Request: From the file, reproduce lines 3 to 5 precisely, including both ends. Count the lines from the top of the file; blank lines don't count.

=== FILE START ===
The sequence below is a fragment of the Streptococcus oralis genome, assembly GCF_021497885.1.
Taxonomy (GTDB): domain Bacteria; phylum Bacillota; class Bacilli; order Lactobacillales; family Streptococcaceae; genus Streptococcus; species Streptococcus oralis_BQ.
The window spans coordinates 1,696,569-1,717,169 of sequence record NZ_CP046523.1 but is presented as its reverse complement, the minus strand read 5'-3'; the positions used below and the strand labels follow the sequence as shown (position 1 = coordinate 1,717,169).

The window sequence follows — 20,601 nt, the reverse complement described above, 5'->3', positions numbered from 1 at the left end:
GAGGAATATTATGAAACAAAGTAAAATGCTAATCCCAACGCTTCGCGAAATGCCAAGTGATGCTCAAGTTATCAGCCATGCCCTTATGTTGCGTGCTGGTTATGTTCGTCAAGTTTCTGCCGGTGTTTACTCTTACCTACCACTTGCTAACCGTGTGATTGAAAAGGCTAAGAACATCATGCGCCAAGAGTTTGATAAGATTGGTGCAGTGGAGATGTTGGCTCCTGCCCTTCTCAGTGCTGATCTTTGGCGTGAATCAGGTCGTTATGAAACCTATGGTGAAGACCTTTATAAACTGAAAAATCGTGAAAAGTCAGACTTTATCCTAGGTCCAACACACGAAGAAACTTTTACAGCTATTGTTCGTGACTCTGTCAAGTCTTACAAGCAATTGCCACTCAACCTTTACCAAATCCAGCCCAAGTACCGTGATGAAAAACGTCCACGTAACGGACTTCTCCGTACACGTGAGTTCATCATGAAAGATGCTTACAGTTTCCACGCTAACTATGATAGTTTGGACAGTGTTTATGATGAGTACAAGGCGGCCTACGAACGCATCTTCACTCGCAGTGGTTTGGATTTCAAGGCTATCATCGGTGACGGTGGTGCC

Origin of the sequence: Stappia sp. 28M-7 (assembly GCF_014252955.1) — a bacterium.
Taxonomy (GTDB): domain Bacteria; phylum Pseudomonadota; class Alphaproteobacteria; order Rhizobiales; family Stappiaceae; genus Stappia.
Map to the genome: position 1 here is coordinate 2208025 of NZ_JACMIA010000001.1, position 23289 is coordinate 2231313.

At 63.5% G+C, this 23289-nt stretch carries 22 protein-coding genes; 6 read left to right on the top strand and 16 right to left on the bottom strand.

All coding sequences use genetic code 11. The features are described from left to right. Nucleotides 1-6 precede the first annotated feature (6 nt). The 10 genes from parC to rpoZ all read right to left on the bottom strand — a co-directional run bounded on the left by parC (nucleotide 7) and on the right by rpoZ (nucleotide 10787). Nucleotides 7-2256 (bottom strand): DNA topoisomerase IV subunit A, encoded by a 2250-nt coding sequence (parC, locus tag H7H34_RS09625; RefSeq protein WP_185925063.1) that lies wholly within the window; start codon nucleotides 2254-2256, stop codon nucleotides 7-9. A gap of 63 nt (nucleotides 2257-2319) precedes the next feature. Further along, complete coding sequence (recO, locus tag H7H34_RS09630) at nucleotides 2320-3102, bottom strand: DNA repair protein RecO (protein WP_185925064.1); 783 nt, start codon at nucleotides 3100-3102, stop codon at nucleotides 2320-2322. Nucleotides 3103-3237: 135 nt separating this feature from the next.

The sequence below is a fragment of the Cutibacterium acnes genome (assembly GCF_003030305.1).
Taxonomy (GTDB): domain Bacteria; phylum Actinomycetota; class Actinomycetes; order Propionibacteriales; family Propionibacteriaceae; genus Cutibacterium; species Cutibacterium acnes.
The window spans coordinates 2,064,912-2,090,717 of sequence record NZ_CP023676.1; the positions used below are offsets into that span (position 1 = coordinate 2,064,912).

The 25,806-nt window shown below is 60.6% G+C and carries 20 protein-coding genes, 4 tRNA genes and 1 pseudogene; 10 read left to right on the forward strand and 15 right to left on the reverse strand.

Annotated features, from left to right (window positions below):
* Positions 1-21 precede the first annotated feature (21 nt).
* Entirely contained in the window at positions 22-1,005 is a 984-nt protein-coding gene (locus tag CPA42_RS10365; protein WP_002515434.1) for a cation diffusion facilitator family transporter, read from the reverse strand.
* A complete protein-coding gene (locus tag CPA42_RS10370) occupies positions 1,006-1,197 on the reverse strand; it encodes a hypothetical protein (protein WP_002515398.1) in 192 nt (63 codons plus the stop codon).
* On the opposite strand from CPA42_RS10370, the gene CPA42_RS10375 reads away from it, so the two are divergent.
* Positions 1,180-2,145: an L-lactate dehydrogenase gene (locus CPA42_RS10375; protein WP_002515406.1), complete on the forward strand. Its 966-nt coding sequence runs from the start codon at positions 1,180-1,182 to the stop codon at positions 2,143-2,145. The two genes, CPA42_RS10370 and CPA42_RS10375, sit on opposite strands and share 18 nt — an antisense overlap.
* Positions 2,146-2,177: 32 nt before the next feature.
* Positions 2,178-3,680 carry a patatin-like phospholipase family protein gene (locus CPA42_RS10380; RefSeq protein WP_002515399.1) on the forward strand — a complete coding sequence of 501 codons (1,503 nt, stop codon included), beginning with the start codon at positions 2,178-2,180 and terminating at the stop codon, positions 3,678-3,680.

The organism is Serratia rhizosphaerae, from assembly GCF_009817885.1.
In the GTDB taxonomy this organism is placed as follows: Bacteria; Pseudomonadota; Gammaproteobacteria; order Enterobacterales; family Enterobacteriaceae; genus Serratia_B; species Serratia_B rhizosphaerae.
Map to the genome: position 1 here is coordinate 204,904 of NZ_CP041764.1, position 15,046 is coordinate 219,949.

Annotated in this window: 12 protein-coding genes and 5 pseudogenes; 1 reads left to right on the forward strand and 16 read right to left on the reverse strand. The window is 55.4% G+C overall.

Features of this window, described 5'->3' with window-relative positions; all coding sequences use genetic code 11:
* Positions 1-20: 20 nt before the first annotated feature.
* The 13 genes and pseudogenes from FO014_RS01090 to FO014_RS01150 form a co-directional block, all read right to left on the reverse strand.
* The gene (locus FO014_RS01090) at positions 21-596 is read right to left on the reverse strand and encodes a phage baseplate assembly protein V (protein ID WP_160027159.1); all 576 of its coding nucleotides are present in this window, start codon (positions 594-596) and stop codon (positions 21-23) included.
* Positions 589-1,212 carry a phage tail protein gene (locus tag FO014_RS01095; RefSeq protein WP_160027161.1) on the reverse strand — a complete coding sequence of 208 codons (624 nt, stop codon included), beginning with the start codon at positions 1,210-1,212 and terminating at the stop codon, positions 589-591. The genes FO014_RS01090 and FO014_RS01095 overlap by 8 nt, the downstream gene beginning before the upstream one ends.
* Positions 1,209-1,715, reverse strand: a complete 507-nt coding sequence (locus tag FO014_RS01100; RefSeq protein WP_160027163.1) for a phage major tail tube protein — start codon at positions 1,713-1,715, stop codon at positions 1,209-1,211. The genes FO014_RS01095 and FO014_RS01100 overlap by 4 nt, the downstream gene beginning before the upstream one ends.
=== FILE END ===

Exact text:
The window spans coordinates 1,696,569-1,717,169 of sequence record NZ_CP046523.1 but is presented as its reverse complement, the minus strand read 5'-3'; the positions used below and the strand labels follow the sequence as shown (position 1 = coordinate 1,717,169).

The window sequence follows — 20,601 nt, the reverse complement described above, 5'->3', positions numbered from 1 at the left end:
GAGGAATATTATGAAACAAAGTAAAATGCTAATCCCAACGCTTCGCGAAATGCCAAGTGATGCTCAAGTTATCAGCCATGCCCTTATGTTGCGTGCTGGTTATGTTCGTCAAGTTTCTGCCGGTGTTTACTCTTACCTACCACTTGCTAACCGTGTGATTGAAAAGGCTAAGAACATCATGCGCCAAGAGTTTGATAAGATTGGTGCAGTGGAGATGTTGGCTCCTGCCCTTCTCAGTGCTGATCTTTGGCGTGAATCAGGTCGTTATGAAACCTATGGTGAAGACCTTTATAAACTGAAAAATCGTGAAAAGTCAGACTTTATCCTAGGTCCAACACACGAAGAAACTTTTACAGCTATTGTTCGTGACTCTGTCAAGTCTTACAAGCAATTGCCACTCAACCTTTACCAAATCCAGCCCAAGTACCGTGATGAAAAACGTCCACGTAACGGACTTCTCCGTACACGTGAGTTCATCATGAAAGATGCTTACAGTTTCCACGCTAACTATGATAGTTTGGACAGTGTTTATGATGAGTACAAGGCGGCCTACGAACGCATCTTCACTCGCAGTGGTTTGGATTTCAAGGCTATCATCGGTGACGGTGGTGCC